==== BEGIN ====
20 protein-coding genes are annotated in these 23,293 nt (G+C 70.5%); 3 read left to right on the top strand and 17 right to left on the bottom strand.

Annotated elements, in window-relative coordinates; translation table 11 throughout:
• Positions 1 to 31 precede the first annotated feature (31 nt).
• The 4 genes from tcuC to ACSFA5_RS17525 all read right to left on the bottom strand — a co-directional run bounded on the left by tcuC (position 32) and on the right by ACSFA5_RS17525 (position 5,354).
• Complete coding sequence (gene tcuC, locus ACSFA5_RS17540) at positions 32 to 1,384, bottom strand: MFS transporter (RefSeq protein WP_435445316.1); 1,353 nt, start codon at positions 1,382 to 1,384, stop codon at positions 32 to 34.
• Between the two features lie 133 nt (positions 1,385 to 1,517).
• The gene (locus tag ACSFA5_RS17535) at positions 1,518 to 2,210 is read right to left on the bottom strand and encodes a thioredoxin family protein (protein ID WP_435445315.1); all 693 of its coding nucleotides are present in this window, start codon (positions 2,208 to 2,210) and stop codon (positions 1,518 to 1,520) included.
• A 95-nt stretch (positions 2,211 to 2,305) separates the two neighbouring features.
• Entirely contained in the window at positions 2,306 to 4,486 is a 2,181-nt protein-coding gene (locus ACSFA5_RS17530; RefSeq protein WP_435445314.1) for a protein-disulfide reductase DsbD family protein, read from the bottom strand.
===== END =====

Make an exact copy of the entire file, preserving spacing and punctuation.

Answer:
20 protein-coding genes are annotated in these 23,293 nt (G+C 70.5%); 3 read left to right on the top strand and 17 right to left on the bottom strand.

Annotated elements, in window-relative coordinates; translation table 11 throughout:
• Positions 1 to 31 precede the first annotated feature (31 nt).
• The 4 genes from tcuC to ACSFA5_RS17525 all read right to left on the bottom strand — a co-directional run bounded on the left by tcuC (position 32) and on the right by ACSFA5_RS17525 (position 5,354).
• Complete coding sequence (gene tcuC, locus ACSFA5_RS17540) at positions 32 to 1,384, bottom strand: MFS transporter (RefSeq protein WP_435445316.1); 1,353 nt, start codon at positions 1,382 to 1,384, stop codon at positions 32 to 34.
• Between the two features lie 133 nt (positions 1,385 to 1,517).
• The gene (locus tag ACSFA5_RS17535) at positions 1,518 to 2,210 is read right to left on the bottom strand and encodes a thioredoxin family protein (protein ID WP_435445315.1); all 693 of its coding nucleotides are present in this window, start codon (positions 2,208 to 2,210) and stop codon (positions 1,518 to 1,520) included.
• A 95-nt stretch (positions 2,211 to 2,305) separates the two neighbouring features.
• Entirely contained in the window at positions 2,306 to 4,486 is a 2,181-nt protein-coding gene (locus ACSFA5_RS17530; RefSeq protein WP_435445314.1) for a protein-disulfide reductase DsbD family protein, read from the bottom strand.